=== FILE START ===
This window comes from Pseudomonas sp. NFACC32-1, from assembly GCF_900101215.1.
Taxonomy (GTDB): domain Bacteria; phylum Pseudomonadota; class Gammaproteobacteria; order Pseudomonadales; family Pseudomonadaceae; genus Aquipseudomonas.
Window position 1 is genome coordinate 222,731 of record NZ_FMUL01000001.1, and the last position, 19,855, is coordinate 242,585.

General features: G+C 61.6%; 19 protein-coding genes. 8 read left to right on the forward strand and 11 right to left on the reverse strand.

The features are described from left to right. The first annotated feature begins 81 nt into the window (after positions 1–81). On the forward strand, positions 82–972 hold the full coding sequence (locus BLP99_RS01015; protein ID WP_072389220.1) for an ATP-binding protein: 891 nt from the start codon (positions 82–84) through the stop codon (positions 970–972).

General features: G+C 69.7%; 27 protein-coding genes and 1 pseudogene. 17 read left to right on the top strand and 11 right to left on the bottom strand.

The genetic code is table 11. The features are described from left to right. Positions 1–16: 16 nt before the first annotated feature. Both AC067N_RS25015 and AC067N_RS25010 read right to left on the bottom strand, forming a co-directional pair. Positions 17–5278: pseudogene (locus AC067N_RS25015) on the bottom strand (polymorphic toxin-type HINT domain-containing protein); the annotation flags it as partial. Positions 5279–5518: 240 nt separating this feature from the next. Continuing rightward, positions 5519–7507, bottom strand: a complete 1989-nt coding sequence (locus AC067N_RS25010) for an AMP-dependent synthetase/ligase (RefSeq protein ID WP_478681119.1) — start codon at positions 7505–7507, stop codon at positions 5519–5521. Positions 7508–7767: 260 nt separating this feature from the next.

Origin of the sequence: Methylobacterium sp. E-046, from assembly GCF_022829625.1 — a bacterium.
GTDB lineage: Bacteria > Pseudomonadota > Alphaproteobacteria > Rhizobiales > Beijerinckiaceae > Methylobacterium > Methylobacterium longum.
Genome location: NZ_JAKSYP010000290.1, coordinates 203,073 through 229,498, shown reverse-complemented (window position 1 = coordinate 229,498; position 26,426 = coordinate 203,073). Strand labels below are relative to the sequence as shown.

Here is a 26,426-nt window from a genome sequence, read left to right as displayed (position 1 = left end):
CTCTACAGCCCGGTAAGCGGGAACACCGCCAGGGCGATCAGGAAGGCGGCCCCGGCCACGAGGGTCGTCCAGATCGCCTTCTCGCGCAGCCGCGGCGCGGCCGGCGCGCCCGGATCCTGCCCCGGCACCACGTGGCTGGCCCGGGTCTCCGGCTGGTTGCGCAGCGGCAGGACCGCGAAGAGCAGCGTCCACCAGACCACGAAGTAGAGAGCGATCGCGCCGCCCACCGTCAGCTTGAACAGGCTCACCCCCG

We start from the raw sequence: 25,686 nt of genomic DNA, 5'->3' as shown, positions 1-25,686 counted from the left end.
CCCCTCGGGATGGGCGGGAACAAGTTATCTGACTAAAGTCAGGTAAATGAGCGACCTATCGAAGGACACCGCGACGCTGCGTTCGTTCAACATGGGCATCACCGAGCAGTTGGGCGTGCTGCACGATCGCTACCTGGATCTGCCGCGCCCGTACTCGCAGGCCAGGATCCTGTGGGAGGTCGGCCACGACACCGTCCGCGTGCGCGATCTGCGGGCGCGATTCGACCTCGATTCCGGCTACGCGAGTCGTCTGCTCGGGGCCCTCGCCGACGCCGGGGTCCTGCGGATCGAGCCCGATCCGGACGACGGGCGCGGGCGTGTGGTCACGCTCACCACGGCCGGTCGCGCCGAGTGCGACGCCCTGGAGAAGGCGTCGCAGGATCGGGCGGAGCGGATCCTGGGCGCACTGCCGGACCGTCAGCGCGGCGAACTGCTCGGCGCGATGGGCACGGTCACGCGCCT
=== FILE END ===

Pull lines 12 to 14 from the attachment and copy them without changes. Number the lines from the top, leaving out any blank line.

CTCTACAGCCCGGTAAGCGGGAACACCGCCAGGGCGATCAGGAAGGCGGCCCCGGCCACGAGGGTCGTCCAGATCGCCTTCTCGCGCAGCCGCGGCGCGGCCGGCGCGCCCGGATCCTGCCCCGGCACCACGTGGCTGGCCCGGGTCTCCGGCTGGTTGCGCAGCGGCAGGACCGCGAAGAGCAGCGTCCACCAGACCACGAAGTAGAGAGCGATCGCGCCGCCCACCGTCAGCTTGAACAGGCTCACCCCCG

We start from the raw sequence: 25,686 nt of genomic DNA, 5'->3' as shown, positions 1-25,686 counted from the left end.
CCCCTCGGGATGGGCGGGAACAAGTTATCTGACTAAAGTCAGGTAAATGAGCGACCTATCGAAGGACACCGCGACGCTGCGTTCGTTCAACATGGGCATCACCGAGCAGTTGGGCGTGCTGCACGATCGCTACCTGGATCTGCCGCGCCCGTACTCGCAGGCCAGGATCCTGTGGGAGGTCGGCCACGACACCGTCCGCGTGCGCGATCTGCGGGCGCGATTCGACCTCGATTCCGGCTACGCGAGTCGTCTGCTCGGGGCCCTCGCCGACGCCGGGGTCCTGCGGATCGAGCCCGATCCGGACGACGGGCGCGGGCGTGTGGTCACGCTCACCACGGCCGGTCGCGCCGAGTGCGACGCCCTGGAGAAGGCGTCGCAGGATCGGGCGGAGCGGATCCTGGGCGCACTGCCGGACCGTCAGCGCGGCGAACTGCTCGGCGCGATGGGCACGGTCACGCGCCT